Xp11 translocation renal cell carcinoma in adults: expanded clinical, pathologic, and genetic spectrum.
ABSTRACT The recently recognized Xp11 translocation renal cell carcinomas (RCCs), all of which bear gene fusions involving the TFE3 transcription factor gene, comprise at least one-third of pediatric RCC. Only rare adult cases have been reported, without detailed pathologic analysis. We identified and analyzed 28 Xp11 translocation RCC in patients over the age of 20 years. All cases were confirmed by TFE3 immunohistochemistry, a sensitive and specific marker of neoplasms with TFE3 gene fusions, which can be applied to archival material. Three cases were also confirmed genetically. Patients ranged from ages 22 to 78 years, with a strong female predominance (F:M=22:6). These cancers tended to present at advanced stage; 14 of 28 presented at stage 4, whereas lymph nodes were involved by metastatic carcinoma in 11 of 13 cases in which they were resected. Previously not described and distinctive clinical presentations included dense tumor calcifications such that the tumor mimicked renal lithiasis, and obstruction of the renal pelvis promoting extensive obscuring xanthogranulomatous pyelonephritis. Previously unreported morphologic variants included tumor giant cells, fascicles of spindle cells, and a biphasic appearance that simulated the RCC characterized by a t(6;11)(p21;q12) chromosome translocation. One case harbored a novel variant translocation, t(X;3)(p11;q23). Five of 6 patients with 1 or more years of follow-up developed hematogenous metastases, with 2 dying within 1 year of diagnosis. Xp11 translocation RCC can occur in adults, and may be aggressive cancers that require morphologic distinction from clear cell and papillary RCC. Although they may be uncommon on a percentage basis, given the vast predominance of RCC in adults compared with children, adult Xp11 translocation RCC may well outnumber their pediatric counterparts.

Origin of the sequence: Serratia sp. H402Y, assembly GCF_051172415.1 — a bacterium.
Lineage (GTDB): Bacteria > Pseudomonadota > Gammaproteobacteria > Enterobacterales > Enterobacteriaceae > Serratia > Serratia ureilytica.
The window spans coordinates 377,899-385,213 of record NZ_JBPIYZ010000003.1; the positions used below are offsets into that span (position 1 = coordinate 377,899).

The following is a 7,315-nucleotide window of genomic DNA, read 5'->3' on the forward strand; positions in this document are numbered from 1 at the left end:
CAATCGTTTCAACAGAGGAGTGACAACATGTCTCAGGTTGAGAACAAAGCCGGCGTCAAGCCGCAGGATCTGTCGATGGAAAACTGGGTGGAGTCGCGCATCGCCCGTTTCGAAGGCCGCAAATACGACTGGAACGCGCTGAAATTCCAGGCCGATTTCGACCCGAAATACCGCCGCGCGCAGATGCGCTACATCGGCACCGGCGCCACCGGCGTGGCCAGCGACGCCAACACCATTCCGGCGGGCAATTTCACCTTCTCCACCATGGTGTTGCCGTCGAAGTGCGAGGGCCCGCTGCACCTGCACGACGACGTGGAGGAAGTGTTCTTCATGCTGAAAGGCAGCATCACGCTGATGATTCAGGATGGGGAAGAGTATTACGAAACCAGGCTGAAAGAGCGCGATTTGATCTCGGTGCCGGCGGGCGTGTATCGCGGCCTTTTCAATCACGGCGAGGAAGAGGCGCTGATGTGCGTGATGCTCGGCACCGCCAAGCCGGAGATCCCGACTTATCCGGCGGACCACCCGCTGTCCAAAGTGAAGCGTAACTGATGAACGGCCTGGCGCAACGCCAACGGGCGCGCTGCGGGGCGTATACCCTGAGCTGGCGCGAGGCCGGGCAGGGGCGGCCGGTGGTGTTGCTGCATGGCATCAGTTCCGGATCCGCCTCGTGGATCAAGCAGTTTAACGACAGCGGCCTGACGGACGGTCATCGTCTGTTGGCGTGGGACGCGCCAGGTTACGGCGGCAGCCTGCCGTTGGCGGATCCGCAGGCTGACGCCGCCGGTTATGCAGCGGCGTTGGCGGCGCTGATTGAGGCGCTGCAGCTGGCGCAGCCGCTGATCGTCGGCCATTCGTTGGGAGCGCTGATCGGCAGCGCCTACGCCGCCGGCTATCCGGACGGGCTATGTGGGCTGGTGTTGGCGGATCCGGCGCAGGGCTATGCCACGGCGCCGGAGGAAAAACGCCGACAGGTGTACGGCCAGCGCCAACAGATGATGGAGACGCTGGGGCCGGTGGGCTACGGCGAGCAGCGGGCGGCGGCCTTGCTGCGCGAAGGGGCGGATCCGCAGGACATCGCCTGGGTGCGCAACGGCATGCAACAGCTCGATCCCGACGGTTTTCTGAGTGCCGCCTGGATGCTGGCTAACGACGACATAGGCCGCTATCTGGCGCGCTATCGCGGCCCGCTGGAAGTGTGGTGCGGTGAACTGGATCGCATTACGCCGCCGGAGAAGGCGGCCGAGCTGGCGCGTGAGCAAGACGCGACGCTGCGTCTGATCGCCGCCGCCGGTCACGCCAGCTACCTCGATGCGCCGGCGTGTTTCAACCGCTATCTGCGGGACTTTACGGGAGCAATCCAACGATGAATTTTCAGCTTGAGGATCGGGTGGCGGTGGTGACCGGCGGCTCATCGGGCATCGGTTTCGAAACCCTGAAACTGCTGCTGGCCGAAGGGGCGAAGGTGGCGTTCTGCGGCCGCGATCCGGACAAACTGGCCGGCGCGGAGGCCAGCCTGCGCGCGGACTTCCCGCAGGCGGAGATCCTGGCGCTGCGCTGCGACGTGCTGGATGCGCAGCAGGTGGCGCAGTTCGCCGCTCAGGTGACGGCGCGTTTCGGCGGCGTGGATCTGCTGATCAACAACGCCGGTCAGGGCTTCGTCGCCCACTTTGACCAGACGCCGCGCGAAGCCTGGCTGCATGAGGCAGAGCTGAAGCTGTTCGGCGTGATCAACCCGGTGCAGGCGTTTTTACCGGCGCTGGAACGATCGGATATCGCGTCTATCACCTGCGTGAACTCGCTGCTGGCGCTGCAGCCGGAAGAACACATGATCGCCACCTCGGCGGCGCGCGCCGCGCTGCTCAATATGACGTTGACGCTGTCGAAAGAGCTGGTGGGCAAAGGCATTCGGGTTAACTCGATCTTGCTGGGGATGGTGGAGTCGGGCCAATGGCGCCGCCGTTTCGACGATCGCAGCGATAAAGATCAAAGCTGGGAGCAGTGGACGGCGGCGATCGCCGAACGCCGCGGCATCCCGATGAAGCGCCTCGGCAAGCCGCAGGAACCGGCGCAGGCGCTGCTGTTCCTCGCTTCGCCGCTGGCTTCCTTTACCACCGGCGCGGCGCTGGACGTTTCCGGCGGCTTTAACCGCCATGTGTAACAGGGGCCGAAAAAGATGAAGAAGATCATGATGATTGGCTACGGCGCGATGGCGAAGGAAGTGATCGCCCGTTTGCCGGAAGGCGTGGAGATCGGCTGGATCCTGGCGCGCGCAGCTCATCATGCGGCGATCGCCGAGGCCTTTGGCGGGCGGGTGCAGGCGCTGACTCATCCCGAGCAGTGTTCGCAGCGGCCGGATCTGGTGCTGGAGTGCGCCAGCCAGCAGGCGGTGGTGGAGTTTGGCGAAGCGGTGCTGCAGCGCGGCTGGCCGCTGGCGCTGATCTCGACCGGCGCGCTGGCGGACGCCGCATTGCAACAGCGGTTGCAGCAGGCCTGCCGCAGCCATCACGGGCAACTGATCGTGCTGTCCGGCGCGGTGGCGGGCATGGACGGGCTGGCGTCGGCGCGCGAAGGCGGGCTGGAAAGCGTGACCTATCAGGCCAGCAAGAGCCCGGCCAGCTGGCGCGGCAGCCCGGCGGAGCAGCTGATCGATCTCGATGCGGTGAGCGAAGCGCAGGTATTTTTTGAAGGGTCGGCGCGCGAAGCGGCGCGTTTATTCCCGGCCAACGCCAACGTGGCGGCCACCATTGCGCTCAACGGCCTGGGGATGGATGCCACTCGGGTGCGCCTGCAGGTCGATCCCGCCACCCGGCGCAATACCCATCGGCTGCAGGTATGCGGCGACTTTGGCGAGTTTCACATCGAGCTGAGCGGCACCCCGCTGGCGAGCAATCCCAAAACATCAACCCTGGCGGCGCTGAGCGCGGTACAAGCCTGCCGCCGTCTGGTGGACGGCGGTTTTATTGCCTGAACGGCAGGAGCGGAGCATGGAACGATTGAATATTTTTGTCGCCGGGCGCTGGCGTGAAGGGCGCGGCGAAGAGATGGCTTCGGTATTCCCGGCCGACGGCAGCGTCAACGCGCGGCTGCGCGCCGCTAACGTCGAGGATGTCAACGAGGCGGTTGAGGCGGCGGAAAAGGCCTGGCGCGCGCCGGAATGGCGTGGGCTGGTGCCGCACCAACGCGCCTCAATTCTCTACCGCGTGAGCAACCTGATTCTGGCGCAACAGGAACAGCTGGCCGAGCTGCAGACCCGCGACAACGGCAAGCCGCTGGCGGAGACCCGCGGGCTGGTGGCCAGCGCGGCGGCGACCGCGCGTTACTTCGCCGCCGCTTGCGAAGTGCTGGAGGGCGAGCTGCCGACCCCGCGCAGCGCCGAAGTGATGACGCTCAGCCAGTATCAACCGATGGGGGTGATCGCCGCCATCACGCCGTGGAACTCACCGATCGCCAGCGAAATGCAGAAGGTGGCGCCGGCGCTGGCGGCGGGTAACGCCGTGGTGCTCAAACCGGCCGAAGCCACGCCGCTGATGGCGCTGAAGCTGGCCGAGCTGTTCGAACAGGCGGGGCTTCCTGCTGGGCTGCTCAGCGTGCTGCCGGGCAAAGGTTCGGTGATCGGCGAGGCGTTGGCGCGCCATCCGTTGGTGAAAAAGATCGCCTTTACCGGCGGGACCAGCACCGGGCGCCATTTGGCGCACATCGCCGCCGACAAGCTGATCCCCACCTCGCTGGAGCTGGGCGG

- SourceAvailable from: sciencedirect.com[Show abstract] [Hide abstract]
ABSTRACT: Introduction Renal cell carcinoma (RCC) with t(6:11) (p21;q12) are extremely rare, fewer than 30 cases have been reported in literature. These tumors are characterized by specific chromosomal translocation involving TFEB, as against the more commonly known TFE3 (Xp11.2) translocation associated RCCs. The distinctive immnohistologic features are helpful in enabling a diagnosis of this rare tumor, otherwise diagnosed by fluorescence in situ hybridization assay, specific for detecting TFEB gene rearrangement. Presentation of case Herein, we report a case of this rare tumor in a 11 years old boy, with the objective of highlighting distinctive light microscopic and immuno-phenotypic features of this rare sub-type of translocation associated renal cell carcinoma, otherwise diagnosed by fluorescence in situ hybridization technique. Morphologically tumor showed distinctive biphasic population of cells, large epitheloid cells with voluminous eosinophillic cytoplasm and smaller cells with much lesser amount of cytoplasm and small rounded nuclei. The smaller cells at places clustered around hyaline pink material forming “pseudorosettes”. population. Immunohistochemically both types of tumor cells showed negativity for pan CK (cytokeratin), EMA (epitheleal membrane antigen) and TFE3 (transcription factor E3). HMB 45 (human melanoma black 45) and Melan- A /MART 1 (melanoma antigen recognized by T cells) were moderate to strongly expressed. Discussion On review of literature, most RCCs with t(6;11) translocation have been reported to be negative for pan cytokeratins and EMA. Published literature also shows that the most distinctive immunohistochemical feature of t(6;11) translocation RCC is nuclear staining for TFEB protein. Immunostains for TFE3 have always been negative in the reported cases. It is noteworthy that immunoreactivity for melanocytic markers HMB45 and Melan A and immunonegativity for epithelial markers pan CK and EMA may lead to misdiagnosis of angiomyolipoma to the unwary. Conclusion Knowledge of distinctive morphological and immuno-histochemical features of this tumor can help in establishing a diagnosis of this rare subset of translocation associated RCC on routine hematoxylin and eosin (H and E) staining and immunophenotyping.12/2014; 24. DOI:10.1016/j.ijscr.2014.12.026